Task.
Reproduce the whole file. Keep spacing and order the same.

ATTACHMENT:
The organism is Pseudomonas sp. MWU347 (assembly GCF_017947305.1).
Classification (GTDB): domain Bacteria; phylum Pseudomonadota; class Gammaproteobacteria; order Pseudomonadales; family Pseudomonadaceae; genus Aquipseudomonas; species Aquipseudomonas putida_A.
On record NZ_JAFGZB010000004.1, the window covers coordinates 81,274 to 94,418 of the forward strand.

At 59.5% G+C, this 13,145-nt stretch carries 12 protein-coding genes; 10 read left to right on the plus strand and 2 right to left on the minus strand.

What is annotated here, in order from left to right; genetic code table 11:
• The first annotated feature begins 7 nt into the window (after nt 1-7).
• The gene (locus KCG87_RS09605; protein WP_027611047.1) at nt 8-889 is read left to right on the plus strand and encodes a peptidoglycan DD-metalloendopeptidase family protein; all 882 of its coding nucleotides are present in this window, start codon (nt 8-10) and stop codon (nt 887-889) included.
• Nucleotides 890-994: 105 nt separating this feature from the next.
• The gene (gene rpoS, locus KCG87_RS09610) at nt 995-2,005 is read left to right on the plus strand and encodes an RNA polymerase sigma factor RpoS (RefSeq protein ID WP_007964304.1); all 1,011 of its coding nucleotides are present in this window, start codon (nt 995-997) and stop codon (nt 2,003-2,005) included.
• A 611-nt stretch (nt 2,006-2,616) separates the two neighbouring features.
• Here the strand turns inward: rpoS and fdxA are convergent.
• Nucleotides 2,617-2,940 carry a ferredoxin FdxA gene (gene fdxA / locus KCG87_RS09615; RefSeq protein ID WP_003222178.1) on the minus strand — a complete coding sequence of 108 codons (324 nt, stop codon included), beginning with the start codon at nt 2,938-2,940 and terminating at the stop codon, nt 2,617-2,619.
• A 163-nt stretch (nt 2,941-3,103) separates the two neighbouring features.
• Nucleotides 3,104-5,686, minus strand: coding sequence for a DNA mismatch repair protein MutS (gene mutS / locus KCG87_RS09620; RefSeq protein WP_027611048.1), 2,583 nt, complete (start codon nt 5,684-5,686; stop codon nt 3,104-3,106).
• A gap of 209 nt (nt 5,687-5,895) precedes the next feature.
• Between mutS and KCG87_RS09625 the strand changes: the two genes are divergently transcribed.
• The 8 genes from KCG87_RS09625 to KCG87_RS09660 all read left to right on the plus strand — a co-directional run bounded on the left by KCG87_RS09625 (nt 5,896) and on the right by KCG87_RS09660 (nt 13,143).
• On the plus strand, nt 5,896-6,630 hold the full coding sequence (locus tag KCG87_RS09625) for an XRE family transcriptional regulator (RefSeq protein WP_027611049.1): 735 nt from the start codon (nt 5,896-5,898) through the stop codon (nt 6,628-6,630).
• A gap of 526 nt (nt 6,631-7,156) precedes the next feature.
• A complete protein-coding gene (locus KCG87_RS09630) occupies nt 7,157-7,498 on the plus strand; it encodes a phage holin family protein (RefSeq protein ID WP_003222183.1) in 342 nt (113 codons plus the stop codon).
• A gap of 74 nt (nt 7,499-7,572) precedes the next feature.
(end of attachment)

The organism is Pseudomonas sp. MWU347 (assembly GCF_017947305.1).
Classification (GTDB): domain Bacteria; phylum Pseudomonadota; class Gammaproteobacteria; order Pseudomonadales; family Pseudomonadaceae; genus Aquipseudomonas; species Aquipseudomonas putida_A.
On record NZ_JAFGZB010000004.1, the window covers coordinates 81,274 to 94,418 of the forward strand.

At 59.5% G+C, this 13,145-nt stretch carries 12 protein-coding genes; 10 read left to right on the plus strand and 2 right to left on the minus strand.

What is annotated here, in order from left to right; genetic code table 11:
• The first annotated feature begins 7 nt into the window (after nt 1-7).
• The gene (locus KCG87_RS09605; protein WP_027611047.1) at nt 8-889 is read left to right on the plus strand and encodes a peptidoglycan DD-metalloendopeptidase family protein; all 882 of its coding nucleotides are present in this window, start codon (nt 8-10) and stop codon (nt 887-889) included.
• Nucleotides 890-994: 105 nt separating this feature from the next.
• The gene (gene rpoS, locus KCG87_RS09610) at nt 995-2,005 is read left to right on the plus strand and encodes an RNA polymerase sigma factor RpoS (RefSeq protein ID WP_007964304.1); all 1,011 of its coding nucleotides are present in this window, start codon (nt 995-997) and stop codon (nt 2,003-2,005) included.
• A 611-nt stretch (nt 2,006-2,616) separates the two neighbouring features.
• Here the strand turns inward: rpoS and fdxA are convergent.
• Nucleotides 2,617-2,940 carry a ferredoxin FdxA gene (gene fdxA / locus KCG87_RS09615; RefSeq protein ID WP_003222178.1) on the minus strand — a complete coding sequence of 108 codons (324 nt, stop codon included), beginning with the start codon at nt 2,938-2,940 and terminating at the stop codon, nt 2,617-2,619.
• A 163-nt stretch (nt 2,941-3,103) separates the two neighbouring features.
• Nucleotides 3,104-5,686, minus strand: coding sequence for a DNA mismatch repair protein MutS (gene mutS / locus KCG87_RS09620; RefSeq protein WP_027611048.1), 2,583 nt, complete (start codon nt 5,684-5,686; stop codon nt 3,104-3,106).
• A gap of 209 nt (nt 5,687-5,895) precedes the next feature.
• Between mutS and KCG87_RS09625 the strand changes: the two genes are divergently transcribed.
• The 8 genes from KCG87_RS09625 to KCG87_RS09660 all read left to right on the plus strand — a co-directional run bounded on the left by KCG87_RS09625 (nt 5,896) and on the right by KCG87_RS09660 (nt 13,143).
• On the plus strand, nt 5,896-6,630 hold the full coding sequence (locus tag KCG87_RS09625) for an XRE family transcriptional regulator (RefSeq protein WP_027611049.1): 735 nt from the start codon (nt 5,896-5,898) through the stop codon (nt 6,628-6,630).
• A gap of 526 nt (nt 6,631-7,156) precedes the next feature.
• A complete protein-coding gene (locus KCG87_RS09630) occupies nt 7,157-7,498 on the plus strand; it encodes a phage holin family protein (RefSeq protein ID WP_003222183.1) in 342 nt (113 codons plus the stop codon).
• A gap of 74 nt (nt 7,499-7,572) precedes the next feature.